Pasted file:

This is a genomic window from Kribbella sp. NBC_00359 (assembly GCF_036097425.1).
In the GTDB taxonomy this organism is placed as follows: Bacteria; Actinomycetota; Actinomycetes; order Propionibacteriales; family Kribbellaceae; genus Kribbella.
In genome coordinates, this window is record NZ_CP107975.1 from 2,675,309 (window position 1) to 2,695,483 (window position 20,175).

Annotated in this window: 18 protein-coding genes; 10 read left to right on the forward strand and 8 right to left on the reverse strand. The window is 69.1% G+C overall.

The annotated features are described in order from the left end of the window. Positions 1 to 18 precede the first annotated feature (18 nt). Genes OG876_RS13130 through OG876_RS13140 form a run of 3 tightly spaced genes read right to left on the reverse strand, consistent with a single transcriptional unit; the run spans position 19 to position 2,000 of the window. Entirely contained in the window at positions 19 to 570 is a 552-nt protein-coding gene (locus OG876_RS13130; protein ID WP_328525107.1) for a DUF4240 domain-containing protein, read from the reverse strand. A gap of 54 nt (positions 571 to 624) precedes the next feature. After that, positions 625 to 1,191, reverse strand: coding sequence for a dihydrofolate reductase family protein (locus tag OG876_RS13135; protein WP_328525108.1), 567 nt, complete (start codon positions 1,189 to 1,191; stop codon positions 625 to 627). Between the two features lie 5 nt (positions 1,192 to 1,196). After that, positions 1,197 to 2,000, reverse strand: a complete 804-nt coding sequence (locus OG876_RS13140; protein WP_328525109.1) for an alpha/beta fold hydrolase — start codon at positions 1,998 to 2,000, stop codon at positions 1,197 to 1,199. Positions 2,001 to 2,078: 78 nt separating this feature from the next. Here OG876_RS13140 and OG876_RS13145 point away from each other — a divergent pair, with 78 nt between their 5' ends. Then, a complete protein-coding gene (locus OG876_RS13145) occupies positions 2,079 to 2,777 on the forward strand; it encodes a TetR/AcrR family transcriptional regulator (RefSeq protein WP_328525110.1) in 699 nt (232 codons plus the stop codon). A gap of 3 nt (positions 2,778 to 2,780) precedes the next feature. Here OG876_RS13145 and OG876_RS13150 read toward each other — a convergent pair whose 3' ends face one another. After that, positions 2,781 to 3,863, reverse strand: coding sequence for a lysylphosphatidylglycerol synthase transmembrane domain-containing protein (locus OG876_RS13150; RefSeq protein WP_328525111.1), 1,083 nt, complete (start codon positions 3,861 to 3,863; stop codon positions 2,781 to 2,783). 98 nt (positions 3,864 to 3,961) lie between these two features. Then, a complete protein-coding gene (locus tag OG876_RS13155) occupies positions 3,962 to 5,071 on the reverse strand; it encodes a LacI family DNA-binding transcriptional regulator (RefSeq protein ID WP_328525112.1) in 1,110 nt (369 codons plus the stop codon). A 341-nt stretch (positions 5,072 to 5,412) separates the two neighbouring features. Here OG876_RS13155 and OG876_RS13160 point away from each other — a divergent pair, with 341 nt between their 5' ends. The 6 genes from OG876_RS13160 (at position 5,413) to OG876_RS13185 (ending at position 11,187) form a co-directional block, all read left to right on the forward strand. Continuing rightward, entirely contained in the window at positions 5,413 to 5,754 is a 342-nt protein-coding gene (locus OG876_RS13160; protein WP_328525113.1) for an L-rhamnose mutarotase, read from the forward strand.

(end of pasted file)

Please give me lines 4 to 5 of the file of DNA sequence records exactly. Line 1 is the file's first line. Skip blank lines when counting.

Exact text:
Annotated in this window: 18 protein-coding genes; 10 read left to right on the forward strand and 8 right to left on the reverse strand. The window is 69.1% G+C overall.

The annotated features are described in order from the left end of the window. Positions 1 to 18 precede the first annotated feature (18 nt). Genes OG876_RS13130 through OG876_RS13140 form a run of 3 tightly spaced genes read right to left on the reverse strand, consistent with a single transcriptional unit; the run spans position 19 to position 2,000 of the window. Entirely contained in the window at positions 19 to 570 is a 552-nt protein-coding gene (locus OG876_RS13130; protein ID WP_328525107.1) for a DUF4240 domain-containing protein, read from the reverse strand. A gap of 54 nt (positions 571 to 624) precedes the next feature. After that, positions 625 to 1,191, reverse strand: coding sequence for a dihydrofolate reductase family protein (locus tag OG876_RS13135; protein WP_328525108.1), 567 nt, complete (start codon positions 1,189 to 1,191; stop codon positions 625 to 627). Between the two features lie 5 nt (positions 1,192 to 1,196). After that, positions 1,197 to 2,000, reverse strand: a complete 804-nt coding sequence (locus OG876_RS13140; protein WP_328525109.1) for an alpha/beta fold hydrolase — start codon at positions 1,998 to 2,000, stop codon at positions 1,197 to 1,199. Positions 2,001 to 2,078: 78 nt separating this feature from the next. Here OG876_RS13140 and OG876_RS13145 point away from each other — a divergent pair, with 78 nt between their 5' ends. Then, a complete protein-coding gene (locus OG876_RS13145) occupies positions 2,079 to 2,777 on the forward strand; it encodes a TetR/AcrR family transcriptional regulator (RefSeq protein WP_328525110.1) in 699 nt (232 codons plus the stop codon). A gap of 3 nt (positions 2,778 to 2,780) precedes the next feature. Here OG876_RS13145 and OG876_RS13150 read toward each other — a convergent pair whose 3' ends face one another. After that, positions 2,781 to 3,863, reverse strand: coding sequence for a lysylphosphatidylglycerol synthase transmembrane domain-containing protein (locus OG876_RS13150; RefSeq protein WP_328525111.1), 1,083 nt, complete (start codon positions 3,861 to 3,863; stop codon positions 2,781 to 2,783). 98 nt (positions 3,864 to 3,961) lie between these two features. Then, a complete protein-coding gene (locus tag OG876_RS13155) occupies positions 3,962 to 5,071 on the reverse strand; it encodes a LacI family DNA-binding transcriptional regulator (RefSeq protein ID WP_328525112.1) in 1,110 nt (369 codons plus the stop codon). A 341-nt stretch (positions 5,072 to 5,412) separates the two neighbouring features. Here OG876_RS13155 and OG876_RS13160 point away from each other — a divergent pair, with 341 nt between their 5' ends. The 6 genes from OG876_RS13160 (at position 5,413) to OG876_RS13185 (ending at position 11,187) form a co-directional block, all read left to right on the forward strand. Continuing rightward, entirely contained in the window at positions 5,413 to 5,754 is a 342-nt protein-coding gene (locus OG876_RS13160; protein WP_328525113.1) for an L-rhamnose mutarotase, read from the forward strand.